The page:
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In my angular app, i have a message service to display info, loading and error messages for my app. It looks like that:

module.factory('msgSvc', function(){
    var current_message = '';

    return {
        message: function(){
            return current_message;
       },
       setMessage: function(msg){
            console.log('setting message: '+ msg);
            current_message = msg;
        },
        clear: function(){ current_message = null; current_style = null}
    }
});

and in my view i have

<span class="pull-left label label-warning" >{{ msg.message() }}</span>

I have a login controller, when the user submits the form i want to show a "logging you in..." message while an ajax login is sent. and an error message if there was an error. here's my code:

function LoginCtrl($scope, $http, msgSvc) {
   [...]
   $scope.login = function(creds) {
    console.log(creds);
    msgSvc.setMessage('Logging in...');

    $http.post('http://...',creds)
        .success(function(data){
            console.log(data);
            [...]
            msgSvc.clear();
            $location.path('/');

        })
        .error(function(data, status){
           console.log(status);
            msgSvc.setMessage('Wrong username or password.');

        });

   };
}

login() is called by the submit form, Logging in... never shows even though the function is called (it appears in the console). but the error message appears.

am i doing something wrong?

edit: the login form

<form class="form">
    <input type="text" placeholder="Username" ng-model="loginCreds.username" required />
    <input type="password" placeholder="Password" ng-model="loginCreds.password" required />
   <button ng-click="login(loginCreds)">Login</button>
</form>

edit 2 If it changes anything, there are many controllers setting messages in the service and in the actual code, the controller showing the message (where the $scope.msg variable is set) is different from the one setting the message.

function BodyCtrl($scope, msgSvc) {
    $scope.msg = msgSvc;
}
share|improve this question
    
How is the login-method called? –  Aleksander Blomskøld Oct 4 '13 at 10:19
    
@AleksanderBlomskøld added the form to the question –  chaft Oct 4 '13 at 10:24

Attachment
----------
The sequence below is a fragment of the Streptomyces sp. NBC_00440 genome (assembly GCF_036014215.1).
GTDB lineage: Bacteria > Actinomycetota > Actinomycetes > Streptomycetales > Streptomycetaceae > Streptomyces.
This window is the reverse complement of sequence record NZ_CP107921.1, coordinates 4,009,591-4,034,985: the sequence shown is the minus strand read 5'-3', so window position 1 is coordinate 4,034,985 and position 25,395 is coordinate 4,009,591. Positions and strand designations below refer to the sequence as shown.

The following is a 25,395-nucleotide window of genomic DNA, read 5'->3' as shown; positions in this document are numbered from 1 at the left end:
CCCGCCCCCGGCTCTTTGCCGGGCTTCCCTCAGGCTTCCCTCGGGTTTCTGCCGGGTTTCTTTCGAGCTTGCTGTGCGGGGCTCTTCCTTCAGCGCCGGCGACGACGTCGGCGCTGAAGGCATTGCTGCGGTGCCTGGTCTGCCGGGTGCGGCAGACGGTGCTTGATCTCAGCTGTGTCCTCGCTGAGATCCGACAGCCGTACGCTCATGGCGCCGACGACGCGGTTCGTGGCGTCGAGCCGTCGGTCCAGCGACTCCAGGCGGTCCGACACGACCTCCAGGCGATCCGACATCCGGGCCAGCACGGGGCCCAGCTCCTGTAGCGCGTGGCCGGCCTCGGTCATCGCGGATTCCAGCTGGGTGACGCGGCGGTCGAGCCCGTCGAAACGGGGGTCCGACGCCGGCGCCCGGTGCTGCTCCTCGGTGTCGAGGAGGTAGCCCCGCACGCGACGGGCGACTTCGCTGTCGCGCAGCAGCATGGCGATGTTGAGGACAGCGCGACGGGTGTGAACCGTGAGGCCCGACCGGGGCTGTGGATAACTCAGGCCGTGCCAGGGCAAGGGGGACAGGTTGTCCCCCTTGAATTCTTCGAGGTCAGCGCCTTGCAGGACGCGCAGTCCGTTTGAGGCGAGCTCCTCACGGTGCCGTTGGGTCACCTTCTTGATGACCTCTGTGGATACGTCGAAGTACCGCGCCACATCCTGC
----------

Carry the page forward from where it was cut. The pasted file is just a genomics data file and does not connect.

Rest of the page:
What happens if you try just setting $scope.msg to msgSvc.message and then just calling msg()? –  B Cotter Oct 4 '13 at 10:37
    
@BCotter same thing. –  chaft Oct 4 '13 at 10:42
    
@chaft Is your intention to call setMessage and have the same message displayed in multiple places or each controller that uses msgSvc set it's own message? –  marcoseu Oct 4 '13 at 11:34

3 Answers 3

up vote 1 down vote accepted

There are couple problems with your implementation:

  1. As the message is being set in a private variable, you would need use $watch for the message to be displayed;
  2. A .factory is a singleton and therefore setMessage would have set the same message for all controllers.

The simplest solution is to pass the controller's $scope to the svcMsg:

app.factory("msgSvc", function () {
  return function (scope) {
    var priv_scope = scope;

    this.setMessage = function (msg) {
      console.log('setting message: '+ msg);
      priv_scope.message = msg;
    };

    this.clear = function () {
      priv_scope.message = "";
    };

  };
});

In you controller, you would then do:

var msg = new msgSvc($scope);

In case you do want to propagate the message to all controllers, use $rootScope:

app.service("msgSvc", function ($rootScope) {
    var priv_scope = $rootScope;

    this.setMessage = function (msg) {
      console.log('setting message: '+ msg);
      priv_scope.message = msg;
    };

    this.clear = function () {
      priv_scope.message = "";